Sacramento City Manager John Shirey said he is aware of the pay disparity between Sacramento and surrounding towns, and is especially concerned about police officer pay. José Luis Villegas Sacramento Bee file
Sacramento City Manager John Shirey said he is aware of the pay disparity between Sacramento and surrounding towns, and is especially concerned about police officer pay. José Luis Villegas Sacramento Bee file

The Public Eye

Sacramento city employees generally earn less than their suburban counterparts

By Phillip Reese

preese@sacbee.com

August 21, 2016 06:00 AM

The city of Sacramento has more people, employees and demand for services than any other city in the region. But Sacramento generally pays its employees less than workers in nearby suburbs, potentially creating recruitment and retention problems, according to a Sacramento Bee analysis of more than 13,000 local government employee salaries.

The analysis looked at pay rates – including overtime, bonuses and vacation cash-outs upon retirement – for the 10 largest suburbs in the region and for the city of Sacramento using data from the State Controller’s Office. It drew on a new online database The Bee has compiled that allows readers to search the salaries of all 30,000 city and county government employees in the four-county Sacramento region.

Among the findings:

▪ The average pay for a Sacramento city police officer in 2015 was lower than the pay for police officers in all but one large suburb in the region.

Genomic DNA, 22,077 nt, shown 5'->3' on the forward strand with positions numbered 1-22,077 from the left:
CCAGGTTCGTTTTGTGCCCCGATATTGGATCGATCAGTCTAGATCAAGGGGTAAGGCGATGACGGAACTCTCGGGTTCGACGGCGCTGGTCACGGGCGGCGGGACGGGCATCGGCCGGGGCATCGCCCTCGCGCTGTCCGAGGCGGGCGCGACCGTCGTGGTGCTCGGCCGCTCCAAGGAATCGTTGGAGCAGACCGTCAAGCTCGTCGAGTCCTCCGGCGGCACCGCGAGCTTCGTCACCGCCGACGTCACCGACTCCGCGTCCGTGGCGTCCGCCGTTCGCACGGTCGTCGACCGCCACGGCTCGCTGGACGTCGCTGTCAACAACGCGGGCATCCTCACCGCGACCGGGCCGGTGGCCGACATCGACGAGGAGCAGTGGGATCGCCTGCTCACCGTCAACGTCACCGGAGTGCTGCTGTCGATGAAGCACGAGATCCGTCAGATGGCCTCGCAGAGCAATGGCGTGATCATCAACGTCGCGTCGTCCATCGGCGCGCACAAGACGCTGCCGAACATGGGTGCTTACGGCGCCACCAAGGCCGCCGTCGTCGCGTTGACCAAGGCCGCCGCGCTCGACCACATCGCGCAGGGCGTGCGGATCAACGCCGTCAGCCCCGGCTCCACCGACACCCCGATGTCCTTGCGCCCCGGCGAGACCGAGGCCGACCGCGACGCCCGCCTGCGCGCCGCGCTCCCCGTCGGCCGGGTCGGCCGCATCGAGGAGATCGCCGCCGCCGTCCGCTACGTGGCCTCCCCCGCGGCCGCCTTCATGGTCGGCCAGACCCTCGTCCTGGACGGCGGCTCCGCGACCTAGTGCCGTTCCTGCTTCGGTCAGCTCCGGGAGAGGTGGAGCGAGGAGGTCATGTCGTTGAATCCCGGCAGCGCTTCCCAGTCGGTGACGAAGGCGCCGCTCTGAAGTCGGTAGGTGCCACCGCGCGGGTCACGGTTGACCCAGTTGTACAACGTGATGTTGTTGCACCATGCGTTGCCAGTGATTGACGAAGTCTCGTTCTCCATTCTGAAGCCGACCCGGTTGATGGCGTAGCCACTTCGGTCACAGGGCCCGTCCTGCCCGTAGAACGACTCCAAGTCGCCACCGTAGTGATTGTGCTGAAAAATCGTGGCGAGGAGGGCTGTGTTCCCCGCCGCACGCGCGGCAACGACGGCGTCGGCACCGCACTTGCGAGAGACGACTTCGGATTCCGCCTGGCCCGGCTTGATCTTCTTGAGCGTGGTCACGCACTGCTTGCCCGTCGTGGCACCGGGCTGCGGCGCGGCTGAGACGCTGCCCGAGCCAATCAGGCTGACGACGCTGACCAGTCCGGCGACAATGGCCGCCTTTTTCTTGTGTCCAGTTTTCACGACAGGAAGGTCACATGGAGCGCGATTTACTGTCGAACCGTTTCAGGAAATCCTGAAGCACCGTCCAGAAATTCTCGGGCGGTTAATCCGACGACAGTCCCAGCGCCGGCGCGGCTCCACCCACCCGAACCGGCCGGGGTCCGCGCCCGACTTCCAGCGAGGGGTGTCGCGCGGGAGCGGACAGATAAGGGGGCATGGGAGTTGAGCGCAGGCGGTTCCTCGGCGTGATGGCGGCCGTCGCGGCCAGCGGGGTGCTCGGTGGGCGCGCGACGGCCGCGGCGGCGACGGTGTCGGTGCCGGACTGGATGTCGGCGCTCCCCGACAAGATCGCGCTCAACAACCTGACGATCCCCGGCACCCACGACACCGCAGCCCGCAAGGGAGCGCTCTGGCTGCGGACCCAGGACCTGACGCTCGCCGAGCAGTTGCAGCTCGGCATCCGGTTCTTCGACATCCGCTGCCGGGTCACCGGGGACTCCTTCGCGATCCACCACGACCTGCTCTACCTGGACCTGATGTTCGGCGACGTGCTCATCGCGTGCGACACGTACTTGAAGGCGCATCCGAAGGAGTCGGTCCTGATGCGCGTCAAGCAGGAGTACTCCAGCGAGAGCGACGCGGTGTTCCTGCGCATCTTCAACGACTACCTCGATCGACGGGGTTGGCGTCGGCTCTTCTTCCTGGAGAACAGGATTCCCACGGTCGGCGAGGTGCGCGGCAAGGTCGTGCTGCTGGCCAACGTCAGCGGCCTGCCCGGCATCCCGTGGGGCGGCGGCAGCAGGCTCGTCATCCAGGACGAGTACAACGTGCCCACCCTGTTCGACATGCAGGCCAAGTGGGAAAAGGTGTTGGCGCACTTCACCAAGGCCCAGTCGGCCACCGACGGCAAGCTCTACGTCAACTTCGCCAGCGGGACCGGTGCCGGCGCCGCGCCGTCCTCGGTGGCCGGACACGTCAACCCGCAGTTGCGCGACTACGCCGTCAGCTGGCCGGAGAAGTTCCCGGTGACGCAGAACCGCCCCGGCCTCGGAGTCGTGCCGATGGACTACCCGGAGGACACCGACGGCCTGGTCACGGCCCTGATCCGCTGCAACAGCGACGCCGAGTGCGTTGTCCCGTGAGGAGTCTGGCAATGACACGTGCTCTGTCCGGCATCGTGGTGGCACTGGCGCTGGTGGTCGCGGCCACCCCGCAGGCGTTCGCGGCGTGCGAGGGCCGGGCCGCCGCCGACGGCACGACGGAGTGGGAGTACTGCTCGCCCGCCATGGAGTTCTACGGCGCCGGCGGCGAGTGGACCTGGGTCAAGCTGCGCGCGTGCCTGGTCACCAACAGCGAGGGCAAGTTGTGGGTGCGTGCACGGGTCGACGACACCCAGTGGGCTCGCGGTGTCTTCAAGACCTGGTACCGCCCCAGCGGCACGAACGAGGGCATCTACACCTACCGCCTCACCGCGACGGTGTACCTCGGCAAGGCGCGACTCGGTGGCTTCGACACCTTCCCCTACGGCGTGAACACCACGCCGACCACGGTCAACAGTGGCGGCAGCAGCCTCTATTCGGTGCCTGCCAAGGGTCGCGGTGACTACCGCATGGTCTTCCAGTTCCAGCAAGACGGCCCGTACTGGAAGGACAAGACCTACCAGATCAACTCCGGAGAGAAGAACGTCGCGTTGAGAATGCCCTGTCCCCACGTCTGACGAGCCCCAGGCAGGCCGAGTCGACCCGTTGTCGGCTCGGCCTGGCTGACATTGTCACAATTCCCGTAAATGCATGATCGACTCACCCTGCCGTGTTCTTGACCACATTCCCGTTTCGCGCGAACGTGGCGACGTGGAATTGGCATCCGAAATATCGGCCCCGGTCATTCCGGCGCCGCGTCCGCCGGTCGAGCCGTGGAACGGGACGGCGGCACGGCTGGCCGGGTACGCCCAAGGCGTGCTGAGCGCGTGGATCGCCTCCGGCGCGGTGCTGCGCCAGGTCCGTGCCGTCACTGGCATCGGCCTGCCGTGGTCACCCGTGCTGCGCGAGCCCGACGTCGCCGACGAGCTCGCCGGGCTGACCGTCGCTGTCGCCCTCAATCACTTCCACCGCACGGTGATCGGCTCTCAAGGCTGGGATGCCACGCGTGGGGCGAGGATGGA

Help us deliver journalism that makes a difference in our community.

Our journalism takes a lot of time, effort, and hard work to produce. If you read and enjoy our journalism, please consider subscribing today.

▪ The same was true for the job categories of firefighter and fire engineer: Sacramento paid those workers less, on average, than all but one large suburb in the region.

▪ Sacramento paid employees with “maintenance worker” in their job title less than any large suburb in the region. That job title can include parks and utilities workers, as well as people in building maintenance.

▪ Four large suburbs – Citrus Heights, Elk Grove, Rancho Cordova and Roseville – paid their city managers more than Sacramento City Manager John Shirey earned in 2015, though Shirey oversees anywhere from three to 50 times as many employees as his counterparts in those cities.

▪ And police chiefs in seven of the large suburbs made more in 2015 than Sacramento Police Chief Sam Somers Jr..

Whether Sacramento pays too little or the suburbs pay too much is a matter of dispute. But there’s general agreement that when one city raises its pay to recruit employees, it puts pressure on other cities to follow suit if they want to remain competitive, creating an upward spiral.

Shirey said he is aware of the pay disparity between Sacramento and surrounding towns. He is especially concerned about police officer pay.

The city is working to expand its police ranks, but often finds itself recruiting to fill vacancies created as officers leave for more lucrative jobs in the suburbs. Average total pay for officers is as much as 25 percent higher in suburban cities in the region compared with Sacramento, according to The Bee’s analysis.

Last year, 15 Sacramento police officers left the agency for other police departments, more than the number that left in 2013 and 2014 combined, city figures show. Already this year, 13 officers have left for other departments and another seven have started the process.

“From the formal to informal exit interviews, every officer stated that even though they really enjoy working for the Sacramento Police Department they will be given better compensation for less work where they will be working next,” said Sacramento Police Sgt. Bryce Heinlein.